‘A General Theory of Oblivion’ by José Eduardo Agualusa
Summary: On the brink of Angolan independence, Ludo bricks herself into her apartment. Here she will live in isolation for the next thirty years with only vegetables and pigeons for substance. Having destroyed her possessions to stay alive she entertains herself by writing her story on the walls. However, the outside world slowly invades Ludo’s life through the radio, her neighbours voices next door, noticing a man on the run and a mysterious note attached to a bird’s foot. Her small universe changes when one day she meets Sabalu, a boy from the street who climbs up to her terrace.
Why? Simply due to the absurdity of the plot. The summary really raises a lot of questions. Why is Ludo cutting herself off from the rest of society? The answer is not clear cut and I am a sucker for a complicated and confusing protagonist. Furthermore the backdrop of Angola, a place I know very little about. As English PEN Awarded this novel as well as the Independent Foreign Fiction Prize I feel as though the recognition alone is enough to wish to read this novel. The colourful cover and surreal story-line should entail a treat for readers.
‘Germany: Memories of a Nation’ by Neil MacGregor
Summary: From the author of ‘A History of the World in 100 Objects’, this is the history of new Germany. For one-hundred-and-forty-years, Germany has been at the heart of power in continental Europe, yet twenty-five years ago a new German state was brought into power. Our understanding of this state is explored to redefine German modern history as it thrives and grows.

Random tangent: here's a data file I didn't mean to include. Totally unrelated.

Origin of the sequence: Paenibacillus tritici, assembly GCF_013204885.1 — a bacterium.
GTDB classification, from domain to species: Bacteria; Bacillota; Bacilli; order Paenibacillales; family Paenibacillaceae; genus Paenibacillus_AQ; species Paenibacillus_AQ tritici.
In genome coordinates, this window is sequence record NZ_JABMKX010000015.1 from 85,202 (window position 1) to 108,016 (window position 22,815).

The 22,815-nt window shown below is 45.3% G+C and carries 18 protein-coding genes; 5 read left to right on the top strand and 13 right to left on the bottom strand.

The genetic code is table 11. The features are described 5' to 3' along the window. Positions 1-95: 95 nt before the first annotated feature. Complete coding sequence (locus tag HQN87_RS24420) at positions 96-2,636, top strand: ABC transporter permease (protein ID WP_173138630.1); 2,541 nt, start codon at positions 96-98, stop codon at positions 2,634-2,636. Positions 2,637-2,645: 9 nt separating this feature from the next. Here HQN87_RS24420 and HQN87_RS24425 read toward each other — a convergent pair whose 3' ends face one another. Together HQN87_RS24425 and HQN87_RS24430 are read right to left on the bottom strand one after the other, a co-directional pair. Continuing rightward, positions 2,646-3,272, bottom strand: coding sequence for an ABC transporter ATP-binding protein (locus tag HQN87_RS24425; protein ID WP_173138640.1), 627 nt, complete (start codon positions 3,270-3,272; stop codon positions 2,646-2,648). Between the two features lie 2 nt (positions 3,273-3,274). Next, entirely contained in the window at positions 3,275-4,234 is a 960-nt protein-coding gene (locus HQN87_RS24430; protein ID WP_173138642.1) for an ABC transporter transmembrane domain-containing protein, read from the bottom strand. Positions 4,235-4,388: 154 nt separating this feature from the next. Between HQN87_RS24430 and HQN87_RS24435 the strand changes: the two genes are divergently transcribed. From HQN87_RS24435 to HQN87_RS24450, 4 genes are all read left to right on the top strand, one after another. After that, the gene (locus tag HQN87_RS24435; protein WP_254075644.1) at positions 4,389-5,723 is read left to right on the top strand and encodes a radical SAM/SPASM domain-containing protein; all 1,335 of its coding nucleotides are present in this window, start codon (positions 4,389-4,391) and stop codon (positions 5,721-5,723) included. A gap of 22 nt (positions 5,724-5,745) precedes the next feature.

Why? As someone who is not only traveling to Germany for the first time this year but also was greatly interested in German history in school, I feel excited to enjoy this. Modern German is so far away from the Nazi WW2 exposure to the country most of us have knowledge of. This memory of the nation should allow insight into the great people this country has produced and why it has made leaps and bounds in Europe, emerging from its dark past. Finally, a celebration of a great nation and its inhabitant which are responsible for conceiving art and philosophies that changed the world.
‘Drive’ by James Sallis
Summary: In Arizona and L.A., Drive surrounds a driving stunt double for movies who himself doubles as a driver for criminals. A combination of resonances of 1940’s pulp fiction and film noir this story is told with a cinematic non-linear narrative, exploring moral conundrums and obscene violence.
Why? As a sucker for stylised novels with dark undertones, this novel is right up my alley. Fast past crime thrillers have become a new love affair for me as this is reminiscent of ‘Kill Your Friends’ with its crude and gritty voice, along with the visuals of ‘Spring Breakers’ and ‘The Guest’, a match made in heaven. Surprisingly, the copy I own revealed that the story is not very long and could probably be read in one sitting, but I got a feeling I will be on the edge of my passenger’s seat the whole time.
‘Selected Writings’ of Anna Freud
Summary: Anna Freud was great creative thinkers in the history of psychoanalysis, and pioneered work for child analysis and revolutionised the treatment of developing youth.This anthology of her writings contains extracts from The Ego and the Mechanisms of Defence, as well as papers on pathological child development, adolescence, trauma, aggression and analytical technique. They offer an overview of her entire career and impact it still has on the world.
Why? As one of those rare people who actually enjoy Sigmund Freud’s work and understand its significance in understanding mental illness and repressed emotions, his daughter follows suit. Anna, I believe does not get as much recognition as she deserves, considering she is both intelligent and compassionate. Child psychology owes a lot to this brilliant mind and to understand not only her findings but its impact, will be a privilege that I can not simply overlook.
Let me know what books you have on your wish list by commenting below!
Side photo credit: Flickr/ ‘Reading’ by Moyan Brenn